I am currently working on a Military Sci-Fi for an anthology. It is still in the same story verse as Des O’Neal and the Odinite Campaign but is about someone on the side of Terra.

So far, it is working, but I have had to make some changes. I will go into details this Sunday when I drop my weekly post. Maybe I will also talk about some of the current projects that I am working on.

If you like what you are reading and wish to support me in my endeavours, please sign up to my newsletter, visit my Amazon Author Page and purchase one of my books. Or buy me a coffee. Your help and support are much appreciated.

Story Ideas: When to Abandon?

At some point in the process of melding a story into gold, you may have to abandon the story. The gold, turns into a mirage, fools good, banga dung. There are two main reason’s why authors abandon a story.

Wait… I Saw This Movie Before

During the process of asking questions and figuring out how the story, you may run into the situation that you have realized that you have “seen this movie before.” When it happened to me the first time, I had to sit back and stare in disbelief. I wondered if I was really suited for the writing life. This is the mirage, the fools gold.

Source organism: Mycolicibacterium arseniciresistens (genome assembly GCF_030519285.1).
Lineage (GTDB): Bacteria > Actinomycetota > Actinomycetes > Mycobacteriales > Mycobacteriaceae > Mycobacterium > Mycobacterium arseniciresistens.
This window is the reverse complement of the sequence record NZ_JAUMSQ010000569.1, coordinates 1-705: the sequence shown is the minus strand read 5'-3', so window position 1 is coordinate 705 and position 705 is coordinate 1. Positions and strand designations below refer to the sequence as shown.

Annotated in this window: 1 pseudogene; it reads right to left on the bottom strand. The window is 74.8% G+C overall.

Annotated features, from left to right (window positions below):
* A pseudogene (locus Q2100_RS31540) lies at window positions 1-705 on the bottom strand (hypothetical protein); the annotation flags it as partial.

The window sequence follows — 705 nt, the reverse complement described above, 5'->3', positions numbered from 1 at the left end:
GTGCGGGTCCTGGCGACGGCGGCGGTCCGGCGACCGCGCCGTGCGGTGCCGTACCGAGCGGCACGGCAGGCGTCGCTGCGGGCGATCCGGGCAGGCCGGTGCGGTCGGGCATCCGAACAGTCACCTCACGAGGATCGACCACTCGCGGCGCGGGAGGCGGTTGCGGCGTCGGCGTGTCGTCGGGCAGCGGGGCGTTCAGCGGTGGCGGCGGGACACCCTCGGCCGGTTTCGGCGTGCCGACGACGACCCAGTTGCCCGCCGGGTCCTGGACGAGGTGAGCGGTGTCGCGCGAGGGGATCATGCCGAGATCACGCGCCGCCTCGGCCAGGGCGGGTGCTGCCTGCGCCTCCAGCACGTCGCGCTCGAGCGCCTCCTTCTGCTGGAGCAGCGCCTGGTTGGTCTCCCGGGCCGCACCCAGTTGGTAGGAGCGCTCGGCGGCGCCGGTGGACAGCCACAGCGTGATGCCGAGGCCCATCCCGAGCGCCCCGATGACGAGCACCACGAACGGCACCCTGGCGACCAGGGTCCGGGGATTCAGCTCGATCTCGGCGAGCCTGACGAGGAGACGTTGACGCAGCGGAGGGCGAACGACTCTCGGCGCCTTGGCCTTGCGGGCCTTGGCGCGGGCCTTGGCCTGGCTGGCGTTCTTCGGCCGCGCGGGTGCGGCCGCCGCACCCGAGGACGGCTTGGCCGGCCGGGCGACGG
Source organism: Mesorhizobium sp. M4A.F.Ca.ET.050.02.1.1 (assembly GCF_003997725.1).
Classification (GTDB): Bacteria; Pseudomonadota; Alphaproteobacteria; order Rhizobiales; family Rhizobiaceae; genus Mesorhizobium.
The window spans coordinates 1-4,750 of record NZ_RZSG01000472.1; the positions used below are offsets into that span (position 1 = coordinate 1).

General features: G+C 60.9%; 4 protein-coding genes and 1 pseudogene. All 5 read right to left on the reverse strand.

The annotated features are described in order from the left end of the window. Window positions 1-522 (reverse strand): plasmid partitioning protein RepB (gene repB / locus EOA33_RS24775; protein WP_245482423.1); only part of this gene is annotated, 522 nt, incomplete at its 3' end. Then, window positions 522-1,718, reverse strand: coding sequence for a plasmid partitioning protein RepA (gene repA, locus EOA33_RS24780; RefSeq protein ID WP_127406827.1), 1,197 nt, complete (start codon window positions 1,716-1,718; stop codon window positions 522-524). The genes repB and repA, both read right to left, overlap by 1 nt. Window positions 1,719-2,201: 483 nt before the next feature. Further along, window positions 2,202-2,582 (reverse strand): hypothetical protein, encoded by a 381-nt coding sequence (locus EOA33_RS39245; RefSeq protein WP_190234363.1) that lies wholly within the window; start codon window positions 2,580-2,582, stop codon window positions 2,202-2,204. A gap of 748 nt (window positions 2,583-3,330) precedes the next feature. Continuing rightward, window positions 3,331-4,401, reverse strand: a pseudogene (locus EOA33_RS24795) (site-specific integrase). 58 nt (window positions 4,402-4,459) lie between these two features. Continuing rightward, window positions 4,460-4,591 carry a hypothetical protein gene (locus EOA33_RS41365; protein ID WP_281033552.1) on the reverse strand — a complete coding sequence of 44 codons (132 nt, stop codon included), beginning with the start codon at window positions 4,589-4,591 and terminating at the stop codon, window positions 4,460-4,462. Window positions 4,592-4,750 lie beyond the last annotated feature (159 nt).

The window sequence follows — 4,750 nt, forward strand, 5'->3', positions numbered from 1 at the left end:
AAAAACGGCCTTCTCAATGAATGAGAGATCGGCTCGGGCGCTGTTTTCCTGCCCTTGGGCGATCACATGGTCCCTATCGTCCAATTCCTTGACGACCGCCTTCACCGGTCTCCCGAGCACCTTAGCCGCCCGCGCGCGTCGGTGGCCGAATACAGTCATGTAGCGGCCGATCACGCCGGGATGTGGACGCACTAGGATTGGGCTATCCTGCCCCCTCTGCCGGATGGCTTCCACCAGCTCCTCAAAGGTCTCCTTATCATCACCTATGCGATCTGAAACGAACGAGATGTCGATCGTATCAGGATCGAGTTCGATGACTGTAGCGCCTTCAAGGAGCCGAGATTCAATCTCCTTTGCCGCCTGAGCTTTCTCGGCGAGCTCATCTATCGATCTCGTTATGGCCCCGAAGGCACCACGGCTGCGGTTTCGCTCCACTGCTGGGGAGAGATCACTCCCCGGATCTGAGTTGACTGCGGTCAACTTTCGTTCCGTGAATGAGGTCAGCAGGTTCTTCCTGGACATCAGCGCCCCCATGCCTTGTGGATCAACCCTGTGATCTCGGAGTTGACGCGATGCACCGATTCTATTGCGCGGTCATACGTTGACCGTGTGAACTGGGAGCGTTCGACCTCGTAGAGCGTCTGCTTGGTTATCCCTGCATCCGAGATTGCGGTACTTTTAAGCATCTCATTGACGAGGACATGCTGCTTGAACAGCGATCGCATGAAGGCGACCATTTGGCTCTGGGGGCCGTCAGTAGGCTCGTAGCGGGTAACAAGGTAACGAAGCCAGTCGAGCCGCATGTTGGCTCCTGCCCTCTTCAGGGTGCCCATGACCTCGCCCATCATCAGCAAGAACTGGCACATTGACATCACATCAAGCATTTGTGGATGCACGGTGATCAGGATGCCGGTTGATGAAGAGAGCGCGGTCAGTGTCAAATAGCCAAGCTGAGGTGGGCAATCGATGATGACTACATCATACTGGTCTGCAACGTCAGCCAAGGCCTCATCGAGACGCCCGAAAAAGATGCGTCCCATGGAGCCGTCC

However, it is not a bad thing if you took the movie as an inspiration. When you were coming up with the base few ideas to develop the story idea from, and one of them was a character, place, scene or thing-a-whatsit, then having that show through the developed idea is not a bad thing as it was intentional.